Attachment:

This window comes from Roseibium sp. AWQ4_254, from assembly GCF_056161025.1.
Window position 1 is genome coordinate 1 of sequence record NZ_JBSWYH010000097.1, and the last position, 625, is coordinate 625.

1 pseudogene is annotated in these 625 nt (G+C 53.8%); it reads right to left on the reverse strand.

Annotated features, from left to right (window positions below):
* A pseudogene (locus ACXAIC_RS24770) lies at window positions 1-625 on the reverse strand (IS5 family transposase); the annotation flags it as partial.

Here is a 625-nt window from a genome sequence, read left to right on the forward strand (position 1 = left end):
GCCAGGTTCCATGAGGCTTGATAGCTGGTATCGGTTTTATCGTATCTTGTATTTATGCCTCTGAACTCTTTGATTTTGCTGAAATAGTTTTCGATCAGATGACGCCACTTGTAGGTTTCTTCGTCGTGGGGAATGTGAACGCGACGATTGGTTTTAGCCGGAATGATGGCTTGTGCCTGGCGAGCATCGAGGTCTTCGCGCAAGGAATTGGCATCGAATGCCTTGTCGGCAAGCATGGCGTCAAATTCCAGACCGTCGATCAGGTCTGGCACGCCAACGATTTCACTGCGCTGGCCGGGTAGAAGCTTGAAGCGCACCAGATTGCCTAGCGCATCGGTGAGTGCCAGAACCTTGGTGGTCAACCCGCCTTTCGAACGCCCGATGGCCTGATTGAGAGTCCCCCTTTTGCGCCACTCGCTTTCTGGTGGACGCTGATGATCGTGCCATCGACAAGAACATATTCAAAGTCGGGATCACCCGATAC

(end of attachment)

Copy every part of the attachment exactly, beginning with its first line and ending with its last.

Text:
This window comes from Roseibium sp. AWQ4_254, from assembly GCF_056161025.1.
Window position 1 is genome coordinate 1 of sequence record NZ_JBSWYH010000097.1, and the last position, 625, is coordinate 625.

1 pseudogene is annotated in these 625 nt (G+C 53.8%); it reads right to left on the reverse strand.

Annotated features, from left to right (window positions below):
* A pseudogene (locus ACXAIC_RS24770) lies at window positions 1-625 on the reverse strand (IS5 family transposase); the annotation flags it as partial.

Here is a 625-nt window from a genome sequence, read left to right on the forward strand (position 1 = left end):
GCCAGGTTCCATGAGGCTTGATAGCTGGTATCGGTTTTATCGTATCTTGTATTTATGCCTCTGAACTCTTTGATTTTGCTGAAATAGTTTTCGATCAGATGACGCCACTTGTAGGTTTCTTCGTCGTGGGGAATGTGAACGCGACGATTGGTTTTAGCCGGAATGATGGCTTGTGCCTGGCGAGCATCGAGGTCTTCGCGCAAGGAATTGGCATCGAATGCCTTGTCGGCAAGCATGGCGTCAAATTCCAGACCGTCGATCAGGTCTGGCACGCCAACGATTTCACTGCGCTGGCCGGGTAGAAGCTTGAAGCGCACCAGATTGCCTAGCGCATCGGTGAGTGCCAGAACCTTGGTGGTCAACCCGCCTTTCGAACGCCCGATGGCCTGATTGAGAGTCCCCCTTTTGCGCCACTCGCTTTCTGGTGGACGCTGATGATCGTGCCATCGACAAGAACATATTCAAAGTCGGGATCACCCGATAC